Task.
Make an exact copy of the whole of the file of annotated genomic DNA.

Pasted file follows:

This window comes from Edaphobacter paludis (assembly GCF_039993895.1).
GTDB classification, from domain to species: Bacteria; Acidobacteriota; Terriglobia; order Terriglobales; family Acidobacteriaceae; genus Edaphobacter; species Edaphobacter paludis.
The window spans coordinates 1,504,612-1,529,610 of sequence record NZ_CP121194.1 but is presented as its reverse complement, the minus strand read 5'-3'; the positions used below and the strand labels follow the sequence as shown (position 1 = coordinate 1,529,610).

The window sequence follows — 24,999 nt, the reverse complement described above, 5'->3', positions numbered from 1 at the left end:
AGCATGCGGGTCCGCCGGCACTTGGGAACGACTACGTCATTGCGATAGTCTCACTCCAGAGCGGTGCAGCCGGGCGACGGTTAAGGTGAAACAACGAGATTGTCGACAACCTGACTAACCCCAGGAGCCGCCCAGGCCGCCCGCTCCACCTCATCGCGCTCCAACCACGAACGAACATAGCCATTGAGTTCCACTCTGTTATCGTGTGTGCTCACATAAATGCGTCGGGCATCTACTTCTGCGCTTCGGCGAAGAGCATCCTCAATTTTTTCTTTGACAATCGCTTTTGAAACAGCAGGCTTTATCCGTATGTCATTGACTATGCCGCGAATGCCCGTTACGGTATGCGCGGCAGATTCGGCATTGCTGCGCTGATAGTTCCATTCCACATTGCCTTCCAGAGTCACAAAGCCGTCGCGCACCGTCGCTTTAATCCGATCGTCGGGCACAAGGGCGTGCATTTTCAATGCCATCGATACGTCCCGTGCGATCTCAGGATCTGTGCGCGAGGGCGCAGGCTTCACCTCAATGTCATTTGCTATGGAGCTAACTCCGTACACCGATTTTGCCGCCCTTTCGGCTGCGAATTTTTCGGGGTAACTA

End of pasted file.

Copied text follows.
This window comes from Edaphobacter paludis (assembly GCF_039993895.1).
GTDB classification, from domain to species: Bacteria; Acidobacteriota; Terriglobia; order Terriglobales; family Acidobacteriaceae; genus Edaphobacter; species Edaphobacter paludis.
The window spans coordinates 1,504,612-1,529,610 of sequence record NZ_CP121194.1 but is presented as its reverse complement, the minus strand read 5'-3'; the positions used below and the strand labels follow the sequence as shown (position 1 = coordinate 1,529,610).

The window sequence follows — 24,999 nt, the reverse complement described above, 5'->3', positions numbered from 1 at the left end:
AGCATGCGGGTCCGCCGGCACTTGGGAACGACTACGTCATTGCGATAGTCTCACTCCAGAGCGGTGCAGCCGGGCGACGGTTAAGGTGAAACAACGAGATTGTCGACAACCTGACTAACCCCAGGAGCCGCCCAGGCCGCCCGCTCCACCTCATCGCGCTCCAACCACGAACGAACATAGCCATTGAGTTCCACTCTGTTATCGTGTGTGCTCACATAAATGCGTCGGGCATCTACTTCTGCGCTTCGGCGAAGAGCATCCTCAATTTTTTCTTTGACAATCGCTTTTGAAACAGCAGGCTTTATCCGTATGTCATTGACTATGCCGCGAATGCCCGTTACGGTATGCGCGGCAGATTCGGCATTGCTGCGCTGATAGTTCCATTCCACATTGCCTTCCAGAGTCACAAAGCCGTCGCGCACCGTCGCTTTAATCCGATCGTCGGGCACAAGGGCGTGCATTTTCAATGCCATCGATACGTCCCGTGCGATCTCAGGATCTGTGCGCGAGGGCGCAGGCTTCACCTCAATGTCATTTGCTATGGAGCTAACTCCGTACACCGATTTTGCCGCCCTTTCGGCTGCGAATTTTTCGGGGTAACTA